However, he sneaked back into town, complaining about boredom and the fact that his place was at the seat of government in the Osu Castle.
Not long after his return from the Peduase Lodge, he was whisked away by his aides to several official assignments including the inspection and commissioning of projects.
This move was criticized as a public relations gimmick to show the general public that the president was healthy when actually his true state of health was deteriorating.
Curiously, during the numerous engagements beamed on several mass media, the late president looked visibly frail; his voice was suddenly cranky and choky with a dint of a nasal tone. When attention was drawn to this, his aides, as usual, dismissed the concerns and rather blamed the microphones he spoke into.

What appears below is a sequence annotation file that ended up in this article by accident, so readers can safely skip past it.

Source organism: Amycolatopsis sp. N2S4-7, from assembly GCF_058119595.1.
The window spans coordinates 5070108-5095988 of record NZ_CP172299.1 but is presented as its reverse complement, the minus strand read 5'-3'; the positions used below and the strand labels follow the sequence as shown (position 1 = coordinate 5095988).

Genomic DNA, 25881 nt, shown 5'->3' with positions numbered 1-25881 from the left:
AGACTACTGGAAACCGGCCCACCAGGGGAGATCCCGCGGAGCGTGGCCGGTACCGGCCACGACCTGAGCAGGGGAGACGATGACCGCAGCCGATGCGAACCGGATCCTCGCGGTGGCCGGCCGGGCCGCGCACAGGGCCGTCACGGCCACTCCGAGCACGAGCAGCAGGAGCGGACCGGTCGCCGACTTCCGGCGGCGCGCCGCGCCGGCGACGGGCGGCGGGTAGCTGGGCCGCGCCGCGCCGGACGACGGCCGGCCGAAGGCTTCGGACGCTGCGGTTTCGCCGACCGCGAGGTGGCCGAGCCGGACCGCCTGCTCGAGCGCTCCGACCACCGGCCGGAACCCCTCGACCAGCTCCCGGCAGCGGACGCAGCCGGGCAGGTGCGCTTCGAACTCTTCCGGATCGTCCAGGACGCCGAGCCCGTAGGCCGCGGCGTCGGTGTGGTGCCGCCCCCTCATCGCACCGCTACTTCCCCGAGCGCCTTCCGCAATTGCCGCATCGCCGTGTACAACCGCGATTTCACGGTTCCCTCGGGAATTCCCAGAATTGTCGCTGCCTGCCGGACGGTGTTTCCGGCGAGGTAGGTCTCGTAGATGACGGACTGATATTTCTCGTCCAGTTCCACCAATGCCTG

The tragic turn of events that led to the eventual death of the president was being blamed on top NDC functionaries for insisting that the president should remain in office even though he was ill.
Critics said their insistence was just a selfish move to secure their personal interests.
General Nunoo-Mensah however blamed the death of the president on the intense criticisms targeted at his administration.
In the interview on Radio Gold, he explained that he had had several discussions with the late president whom he described as being close to him.
He said in most of the discussions, the late president had wanted to throw in the towel, but was restrained.
He said the late president was overwhelmed by the criticism of his government. “He showed strength in public, but privately, the insults got to him,” said the security advisor.